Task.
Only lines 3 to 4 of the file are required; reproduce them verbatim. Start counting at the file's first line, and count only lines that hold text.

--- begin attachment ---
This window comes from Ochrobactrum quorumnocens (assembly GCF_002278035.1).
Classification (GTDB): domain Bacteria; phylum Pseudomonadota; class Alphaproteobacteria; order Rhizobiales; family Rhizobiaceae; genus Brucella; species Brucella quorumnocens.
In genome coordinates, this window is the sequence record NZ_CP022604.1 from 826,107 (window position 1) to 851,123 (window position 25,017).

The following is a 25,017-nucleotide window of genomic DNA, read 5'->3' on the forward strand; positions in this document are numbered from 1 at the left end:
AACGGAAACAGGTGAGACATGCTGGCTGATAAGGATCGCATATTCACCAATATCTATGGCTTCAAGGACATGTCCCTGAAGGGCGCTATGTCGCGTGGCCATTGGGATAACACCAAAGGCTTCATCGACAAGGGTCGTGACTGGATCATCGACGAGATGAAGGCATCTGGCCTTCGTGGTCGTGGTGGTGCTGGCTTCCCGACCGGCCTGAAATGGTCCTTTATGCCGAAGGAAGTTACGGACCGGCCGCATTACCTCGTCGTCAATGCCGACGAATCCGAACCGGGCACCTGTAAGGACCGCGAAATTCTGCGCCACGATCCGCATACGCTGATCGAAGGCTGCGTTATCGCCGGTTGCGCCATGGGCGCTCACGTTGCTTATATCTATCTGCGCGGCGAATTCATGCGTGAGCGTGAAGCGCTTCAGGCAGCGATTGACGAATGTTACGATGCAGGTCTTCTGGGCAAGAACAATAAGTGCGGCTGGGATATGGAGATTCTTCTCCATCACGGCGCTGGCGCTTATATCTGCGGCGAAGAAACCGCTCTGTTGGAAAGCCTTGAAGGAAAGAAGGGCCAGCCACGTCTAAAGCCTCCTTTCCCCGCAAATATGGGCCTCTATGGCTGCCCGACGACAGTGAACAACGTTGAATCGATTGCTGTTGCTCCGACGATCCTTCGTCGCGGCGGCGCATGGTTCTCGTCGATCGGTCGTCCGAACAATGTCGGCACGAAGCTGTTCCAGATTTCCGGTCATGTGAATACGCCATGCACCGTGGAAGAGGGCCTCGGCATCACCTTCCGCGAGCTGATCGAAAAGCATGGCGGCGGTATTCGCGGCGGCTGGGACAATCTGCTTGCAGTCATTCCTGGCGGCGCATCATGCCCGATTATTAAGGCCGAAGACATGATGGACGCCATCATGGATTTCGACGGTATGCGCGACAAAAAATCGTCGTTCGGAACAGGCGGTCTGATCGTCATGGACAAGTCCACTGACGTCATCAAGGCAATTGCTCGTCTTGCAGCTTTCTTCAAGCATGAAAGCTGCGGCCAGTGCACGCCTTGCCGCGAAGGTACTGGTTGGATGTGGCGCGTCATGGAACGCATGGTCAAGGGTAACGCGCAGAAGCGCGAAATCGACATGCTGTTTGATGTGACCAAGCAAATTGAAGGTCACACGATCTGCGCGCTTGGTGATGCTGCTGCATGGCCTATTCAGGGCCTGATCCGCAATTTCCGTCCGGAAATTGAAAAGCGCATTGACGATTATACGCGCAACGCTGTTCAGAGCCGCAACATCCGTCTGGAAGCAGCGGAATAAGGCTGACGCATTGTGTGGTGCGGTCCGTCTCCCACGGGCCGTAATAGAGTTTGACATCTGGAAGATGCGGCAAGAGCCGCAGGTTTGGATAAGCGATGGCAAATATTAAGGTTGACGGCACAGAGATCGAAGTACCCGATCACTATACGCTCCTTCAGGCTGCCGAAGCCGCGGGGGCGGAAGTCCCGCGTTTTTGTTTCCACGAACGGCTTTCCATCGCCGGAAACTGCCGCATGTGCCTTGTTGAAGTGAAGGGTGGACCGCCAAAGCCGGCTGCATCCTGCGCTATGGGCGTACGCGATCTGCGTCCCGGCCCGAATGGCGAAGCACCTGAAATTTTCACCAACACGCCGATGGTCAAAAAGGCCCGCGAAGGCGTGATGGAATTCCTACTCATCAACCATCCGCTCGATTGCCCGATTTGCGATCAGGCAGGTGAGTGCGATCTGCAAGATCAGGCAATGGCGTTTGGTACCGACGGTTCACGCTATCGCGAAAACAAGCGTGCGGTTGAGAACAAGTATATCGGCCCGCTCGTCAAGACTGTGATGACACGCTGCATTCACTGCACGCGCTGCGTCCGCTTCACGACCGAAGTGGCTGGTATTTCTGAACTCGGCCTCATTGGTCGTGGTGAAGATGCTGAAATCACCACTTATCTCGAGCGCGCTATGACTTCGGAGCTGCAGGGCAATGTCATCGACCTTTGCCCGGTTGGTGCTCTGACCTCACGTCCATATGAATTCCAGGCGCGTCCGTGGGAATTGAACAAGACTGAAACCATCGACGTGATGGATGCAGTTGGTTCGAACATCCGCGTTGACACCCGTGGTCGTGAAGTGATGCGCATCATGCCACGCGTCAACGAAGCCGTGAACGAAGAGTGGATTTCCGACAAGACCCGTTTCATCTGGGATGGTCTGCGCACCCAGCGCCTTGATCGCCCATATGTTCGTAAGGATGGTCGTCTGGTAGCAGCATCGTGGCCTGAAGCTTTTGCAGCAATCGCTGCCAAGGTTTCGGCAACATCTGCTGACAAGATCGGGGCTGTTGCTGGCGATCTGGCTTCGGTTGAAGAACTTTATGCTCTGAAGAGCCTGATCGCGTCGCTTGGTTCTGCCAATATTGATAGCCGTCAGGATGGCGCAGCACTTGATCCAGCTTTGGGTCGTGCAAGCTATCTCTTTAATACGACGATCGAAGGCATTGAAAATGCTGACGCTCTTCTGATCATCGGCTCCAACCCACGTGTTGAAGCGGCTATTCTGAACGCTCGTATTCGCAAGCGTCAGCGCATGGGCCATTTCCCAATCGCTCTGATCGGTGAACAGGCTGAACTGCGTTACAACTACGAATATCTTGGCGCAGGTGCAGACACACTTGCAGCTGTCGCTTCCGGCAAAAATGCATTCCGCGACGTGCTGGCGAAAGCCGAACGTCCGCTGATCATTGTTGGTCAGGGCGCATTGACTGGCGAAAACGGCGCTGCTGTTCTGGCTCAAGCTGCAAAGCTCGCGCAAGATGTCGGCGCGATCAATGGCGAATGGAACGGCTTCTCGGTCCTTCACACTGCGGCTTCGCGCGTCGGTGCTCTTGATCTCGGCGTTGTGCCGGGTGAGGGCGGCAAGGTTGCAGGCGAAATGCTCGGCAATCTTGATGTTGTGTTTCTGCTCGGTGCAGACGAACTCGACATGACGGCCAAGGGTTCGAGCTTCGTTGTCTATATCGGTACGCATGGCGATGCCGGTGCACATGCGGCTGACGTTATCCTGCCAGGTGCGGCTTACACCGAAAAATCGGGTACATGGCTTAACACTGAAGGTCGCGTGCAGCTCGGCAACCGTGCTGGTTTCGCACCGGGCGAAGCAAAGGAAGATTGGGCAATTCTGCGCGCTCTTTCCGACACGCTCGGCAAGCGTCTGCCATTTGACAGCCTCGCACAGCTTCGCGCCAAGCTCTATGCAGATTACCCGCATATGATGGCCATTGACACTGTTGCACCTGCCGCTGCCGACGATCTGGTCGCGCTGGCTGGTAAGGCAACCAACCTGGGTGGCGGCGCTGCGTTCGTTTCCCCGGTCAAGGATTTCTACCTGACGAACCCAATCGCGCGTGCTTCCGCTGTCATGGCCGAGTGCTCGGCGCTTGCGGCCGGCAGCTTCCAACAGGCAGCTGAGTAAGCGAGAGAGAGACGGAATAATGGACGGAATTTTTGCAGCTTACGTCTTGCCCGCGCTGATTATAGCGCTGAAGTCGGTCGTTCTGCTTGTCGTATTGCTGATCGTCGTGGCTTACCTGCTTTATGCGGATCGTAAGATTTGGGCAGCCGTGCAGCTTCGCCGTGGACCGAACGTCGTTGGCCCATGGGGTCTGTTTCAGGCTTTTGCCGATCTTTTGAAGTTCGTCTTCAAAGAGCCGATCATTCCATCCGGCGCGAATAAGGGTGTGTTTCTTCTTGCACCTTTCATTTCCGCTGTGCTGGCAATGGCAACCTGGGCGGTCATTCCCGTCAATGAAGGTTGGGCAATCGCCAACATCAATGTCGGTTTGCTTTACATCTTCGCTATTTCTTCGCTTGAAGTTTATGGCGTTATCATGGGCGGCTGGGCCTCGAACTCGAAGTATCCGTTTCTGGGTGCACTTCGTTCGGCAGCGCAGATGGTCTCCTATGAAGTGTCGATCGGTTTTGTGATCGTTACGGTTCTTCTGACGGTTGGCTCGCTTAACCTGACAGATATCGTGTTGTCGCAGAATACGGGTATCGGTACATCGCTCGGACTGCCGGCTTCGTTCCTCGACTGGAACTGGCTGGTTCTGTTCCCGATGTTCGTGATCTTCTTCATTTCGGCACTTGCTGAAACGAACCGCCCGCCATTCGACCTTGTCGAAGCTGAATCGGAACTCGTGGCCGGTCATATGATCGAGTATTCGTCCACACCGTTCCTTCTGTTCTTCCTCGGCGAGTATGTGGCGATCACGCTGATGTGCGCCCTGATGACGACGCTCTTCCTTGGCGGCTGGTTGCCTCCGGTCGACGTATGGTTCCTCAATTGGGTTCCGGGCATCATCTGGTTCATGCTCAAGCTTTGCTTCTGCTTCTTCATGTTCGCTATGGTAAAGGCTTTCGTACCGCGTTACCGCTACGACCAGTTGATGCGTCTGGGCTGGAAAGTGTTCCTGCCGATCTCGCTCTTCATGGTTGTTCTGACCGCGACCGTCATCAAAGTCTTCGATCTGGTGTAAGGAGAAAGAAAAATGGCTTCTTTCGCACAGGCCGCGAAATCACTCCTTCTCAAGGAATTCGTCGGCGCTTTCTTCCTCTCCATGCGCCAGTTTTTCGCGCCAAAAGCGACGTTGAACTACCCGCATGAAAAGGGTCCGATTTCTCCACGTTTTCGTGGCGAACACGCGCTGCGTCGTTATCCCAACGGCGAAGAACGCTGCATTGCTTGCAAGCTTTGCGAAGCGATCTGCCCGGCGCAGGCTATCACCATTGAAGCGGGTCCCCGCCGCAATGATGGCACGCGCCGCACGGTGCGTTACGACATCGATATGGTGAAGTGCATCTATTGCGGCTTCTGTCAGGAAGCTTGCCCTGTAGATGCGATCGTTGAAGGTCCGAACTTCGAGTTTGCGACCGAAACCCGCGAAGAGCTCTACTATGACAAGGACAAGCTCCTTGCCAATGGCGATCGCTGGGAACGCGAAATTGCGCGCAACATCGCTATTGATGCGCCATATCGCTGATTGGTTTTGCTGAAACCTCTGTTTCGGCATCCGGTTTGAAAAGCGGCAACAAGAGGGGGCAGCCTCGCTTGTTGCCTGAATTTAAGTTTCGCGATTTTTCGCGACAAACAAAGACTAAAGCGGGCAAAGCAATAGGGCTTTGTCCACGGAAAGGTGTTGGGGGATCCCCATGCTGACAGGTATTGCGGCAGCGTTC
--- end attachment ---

In genome coordinates, this window is the sequence record NZ_CP022604.1 from 826,107 (window position 1) to 851,123 (window position 25,017).

The following is a 25,017-nucleotide window of genomic DNA, read 5'->3' on the forward strand; positions in this document are numbered from 1 at the left end: